Wednesday, July 7, 2010

Sea Lions, Part I

I had heard that you can get REALLY close to sea lions in the Galapagos Islands.  They were not kidding.  One of the very cool things about the trip was how many angles and ways we got close to sea lions.  The first day we took a panga (small inflatable raft) around an island and encountered the sleeping sea lion pictured here.  It literally kept sleeping as we were 3 inches from it - I could easily have touched it.  I took the photo without zoom, it was RIGHT next to me.

We often saw sea lions on our island walks, and they never moved away.  Though at times past they were killed by visiting sailors or pirates, the sea lions in the islands are generally very, very trusting of people.  We walked within a foot of them, often having to step over them or very nearly so on many of the islands.  Sometimes sea lions would walk past us, or even along with us.

We saw (and heard) them nursing.  We saw healthy young, and unfortunately, a few who lost their moms and were not going to make it.  We saw wet sea lions, dry sea lions, sea lions of all sizes.  We saw them swimming, sleeping, and playing.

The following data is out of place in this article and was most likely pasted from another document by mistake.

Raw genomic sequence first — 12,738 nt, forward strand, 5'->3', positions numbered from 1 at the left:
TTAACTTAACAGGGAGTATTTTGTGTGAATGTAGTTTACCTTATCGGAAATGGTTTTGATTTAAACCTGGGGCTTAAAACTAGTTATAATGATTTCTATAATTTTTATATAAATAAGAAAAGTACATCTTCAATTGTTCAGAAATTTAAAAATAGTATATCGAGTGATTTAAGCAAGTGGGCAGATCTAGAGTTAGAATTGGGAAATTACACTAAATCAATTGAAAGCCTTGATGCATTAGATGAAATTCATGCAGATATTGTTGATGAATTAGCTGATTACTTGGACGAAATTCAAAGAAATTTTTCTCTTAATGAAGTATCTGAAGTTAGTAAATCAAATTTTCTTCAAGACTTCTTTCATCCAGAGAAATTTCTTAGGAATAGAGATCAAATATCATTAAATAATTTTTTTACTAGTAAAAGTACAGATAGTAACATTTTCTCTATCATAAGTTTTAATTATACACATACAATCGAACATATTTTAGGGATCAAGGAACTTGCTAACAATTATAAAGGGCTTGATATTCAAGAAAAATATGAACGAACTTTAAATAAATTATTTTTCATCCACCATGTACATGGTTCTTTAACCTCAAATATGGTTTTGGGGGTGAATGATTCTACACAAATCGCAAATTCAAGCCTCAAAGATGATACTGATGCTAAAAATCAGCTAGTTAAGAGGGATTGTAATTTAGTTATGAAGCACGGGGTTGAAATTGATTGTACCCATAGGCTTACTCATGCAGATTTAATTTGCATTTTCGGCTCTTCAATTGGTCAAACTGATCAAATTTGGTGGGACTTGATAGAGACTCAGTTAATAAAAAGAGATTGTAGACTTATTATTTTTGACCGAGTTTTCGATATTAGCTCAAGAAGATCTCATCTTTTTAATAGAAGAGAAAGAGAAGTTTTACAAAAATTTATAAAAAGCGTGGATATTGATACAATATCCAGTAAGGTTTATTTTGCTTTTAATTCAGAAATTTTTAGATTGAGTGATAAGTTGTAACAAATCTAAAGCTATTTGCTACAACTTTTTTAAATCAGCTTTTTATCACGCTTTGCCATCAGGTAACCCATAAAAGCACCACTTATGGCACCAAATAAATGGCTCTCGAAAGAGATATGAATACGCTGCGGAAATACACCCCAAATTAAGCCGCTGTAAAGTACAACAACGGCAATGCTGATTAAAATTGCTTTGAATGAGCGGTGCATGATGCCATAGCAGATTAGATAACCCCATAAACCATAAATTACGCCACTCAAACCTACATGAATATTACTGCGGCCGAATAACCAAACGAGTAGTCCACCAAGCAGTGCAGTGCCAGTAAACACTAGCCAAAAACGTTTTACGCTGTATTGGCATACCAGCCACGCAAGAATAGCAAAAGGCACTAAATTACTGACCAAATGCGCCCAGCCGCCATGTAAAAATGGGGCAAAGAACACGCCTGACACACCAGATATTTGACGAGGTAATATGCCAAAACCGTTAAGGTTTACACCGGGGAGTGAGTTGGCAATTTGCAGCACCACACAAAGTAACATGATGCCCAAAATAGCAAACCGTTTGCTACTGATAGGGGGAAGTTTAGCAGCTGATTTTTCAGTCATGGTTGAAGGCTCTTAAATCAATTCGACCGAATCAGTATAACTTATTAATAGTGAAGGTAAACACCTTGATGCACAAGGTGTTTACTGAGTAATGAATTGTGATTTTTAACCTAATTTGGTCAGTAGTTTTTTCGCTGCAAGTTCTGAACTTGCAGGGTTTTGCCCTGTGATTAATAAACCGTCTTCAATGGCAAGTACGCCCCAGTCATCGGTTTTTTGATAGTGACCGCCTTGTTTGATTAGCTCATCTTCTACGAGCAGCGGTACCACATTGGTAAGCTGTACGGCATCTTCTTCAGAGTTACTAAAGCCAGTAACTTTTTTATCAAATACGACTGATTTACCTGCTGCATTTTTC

My personal favorite was that every time we snorkeled, young sea lions would come up to us, check us out and play with us.  They brought up sea urchins from the ocean floor, and star fish.  They played with each other, zooming around and blowing bubbles.  One brushed me with a fin.  They zoom up to your snorkel mask. It's INCREDIBLE.  Living free and in the wild, they are curious - like puppies of the sea - and they want to play.

Once in awhile a big male would warn us to stay out of his territory with big deep barks.  No problem - easy enough to do.  They were never any threat.  I have been shocked that nearly every person who asked about the trip, when Is aw we snorkeled with sea lions, says "Isn't that dangerous?"  These are gentle creatures that eat fish.  They chose to approach us, we are not approaching them.  They are a million times faster than us in the water.  They come over to play and check us out - it would never occur to me to be the least bit fearful of them as long as one is respectful of their space.

Though sea lions themselves are not animals you can't see elsewhere, I don't think you could have such an extensive and intimate experience visiting with them elsewhere.

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